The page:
Turnpike, Isthmus of

My 1984 Volvo on the Coastal Highway between Puerto Escondido and Salina Cruz. November 2005.


Objects in the rearview mirror may be closer than they appear.
From the road already traveled I can still be hit,
or, perhaps, smash into someone from the past.
I constantly adjust my sideview mirrors
- and then forget to look -
as we weave along the interstate
keeping our distance
closer than we appear.

Barbara Joan Schaffer.

Town beach,
Puerto Escondido, January - 06

Puerto Escondido, Oaxaca. Downtown.


Lakes are cold and boring. 
Rivers would rather be elsewhere. 
Desire is the ocean as it lunges to the shore.

        Stern mistress moon,
        keep him on a short leash.
        Pull him back, let him go...
        not that far.

Fat men with hairy chests,
skinny men in undershirts, 
young women in bandeau
bathing suits built like Dior gowns,
and grannies with amazing
mottled flesh falling down. 
Big kids bob in black inner tubes.
I stand very small where the waves
bring the foaming water to my knees.

The lifeguard blows his whistle; who knows why?
You're not to play in the white rowboat
sandlocked beneath his tower.

The boardwalk through a child's eyes
is in the gaps between the slats
you push the sand through
ignorant of the lovers below,
while miles of mechanical rides  -
carousels and ferris wheels  -
chime the physics of the tide.

Barbara Joan Schaffer.

Crocodile, La Ventanilla, Tonameca, Oaxaca


In Guatemala, in Panajachal:
The waiters are holding up the wall.
Saturday night, as good as it gets,
and half the tables are not full;
someone's just left without paying the bill.

Meanwhile, across the sea, some time ago,
David, the cook, drinks absenta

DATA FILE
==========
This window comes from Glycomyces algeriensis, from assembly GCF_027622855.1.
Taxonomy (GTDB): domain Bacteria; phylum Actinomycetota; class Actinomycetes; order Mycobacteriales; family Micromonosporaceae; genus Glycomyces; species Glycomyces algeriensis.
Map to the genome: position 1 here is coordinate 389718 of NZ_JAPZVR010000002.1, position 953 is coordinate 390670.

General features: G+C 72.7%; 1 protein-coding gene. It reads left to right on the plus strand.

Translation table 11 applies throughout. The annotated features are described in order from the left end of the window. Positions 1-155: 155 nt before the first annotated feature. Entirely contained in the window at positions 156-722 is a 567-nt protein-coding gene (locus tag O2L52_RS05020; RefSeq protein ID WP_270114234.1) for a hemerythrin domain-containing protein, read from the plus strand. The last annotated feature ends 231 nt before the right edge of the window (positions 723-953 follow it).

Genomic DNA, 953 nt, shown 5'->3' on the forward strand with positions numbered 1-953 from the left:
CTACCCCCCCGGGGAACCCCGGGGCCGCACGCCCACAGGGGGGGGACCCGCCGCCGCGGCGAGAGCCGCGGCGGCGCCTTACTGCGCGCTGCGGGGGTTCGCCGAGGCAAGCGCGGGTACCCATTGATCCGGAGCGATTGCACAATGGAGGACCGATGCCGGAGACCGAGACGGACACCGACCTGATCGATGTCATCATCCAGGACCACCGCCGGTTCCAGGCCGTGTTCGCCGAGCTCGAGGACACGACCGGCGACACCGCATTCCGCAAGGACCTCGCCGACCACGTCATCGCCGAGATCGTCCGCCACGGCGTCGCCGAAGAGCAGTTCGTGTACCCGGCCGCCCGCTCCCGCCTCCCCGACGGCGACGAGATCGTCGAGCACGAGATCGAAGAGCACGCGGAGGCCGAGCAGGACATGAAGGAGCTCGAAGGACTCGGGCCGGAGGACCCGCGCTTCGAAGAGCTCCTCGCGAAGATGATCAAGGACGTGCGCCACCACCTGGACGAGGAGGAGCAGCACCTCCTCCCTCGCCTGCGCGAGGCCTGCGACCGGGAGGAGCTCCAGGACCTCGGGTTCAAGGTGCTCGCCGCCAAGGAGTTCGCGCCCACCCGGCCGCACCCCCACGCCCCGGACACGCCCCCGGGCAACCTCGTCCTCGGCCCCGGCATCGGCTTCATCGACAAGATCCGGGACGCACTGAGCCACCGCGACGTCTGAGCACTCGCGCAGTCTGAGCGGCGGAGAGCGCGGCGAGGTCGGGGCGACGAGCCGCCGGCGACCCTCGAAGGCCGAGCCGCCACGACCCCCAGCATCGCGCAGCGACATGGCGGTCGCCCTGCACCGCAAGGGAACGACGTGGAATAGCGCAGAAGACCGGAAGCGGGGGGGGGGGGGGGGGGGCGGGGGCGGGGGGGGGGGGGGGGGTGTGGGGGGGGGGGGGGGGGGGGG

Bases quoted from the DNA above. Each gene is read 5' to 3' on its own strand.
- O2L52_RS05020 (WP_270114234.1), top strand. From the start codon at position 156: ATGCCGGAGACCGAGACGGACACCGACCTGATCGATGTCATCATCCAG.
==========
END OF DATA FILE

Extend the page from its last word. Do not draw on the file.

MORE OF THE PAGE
from the fishermen's bar down the alley
I bring him for a taste of his sauces
and what is left on the plates
of gigot and florentine steaks.

Leo the waiter at El Olivo
brings home half-full bottles of Rioja
and Tonia rolls tobacco and kif
with Vivaldi's Four Seasons on the victrola.

Fortunately, we had the grace
to disappear without a trace,
and I'm as young as ever I was
wherever they are looking back.

Barbara Joan Schaffer.

Army Ants, San Gabriel, Oaxaca


It's always interesting to see how things play out. How people play out
their lives, as if they were musical scores - the notes are familiar, the
same even, but it's all in the interpretation, the riffs, the codas, the
bow work or the fingering.

Barbara Joan Schaffer.

San Jose del Pacifico, Oaxaca
October 2005

Santiago Yaitepec,
September 2005


They call it the doldrums, but what does she know about horse
latitudes. She's waiting for the wind, a good wind to blow her in the
right direction. If she consults the priests they might tell her to
sacrifice something, someone. It's called getting control of your life,
but she knows no one controls the wind.

Barbara Joan Schaffer.


Incapable even of forming a thought, I stood numb in the shower
tuned to the static, when out of nowhere appeared the scientists or lab
technicians, white gowned employees of the demiurge, who happened
to be making their erratic rounds. They noticed I was wilting and
transfused me with a controlled substance - like Miracle-Gro or
cocaine. I felt my spirit lift and shrewdly asked for more.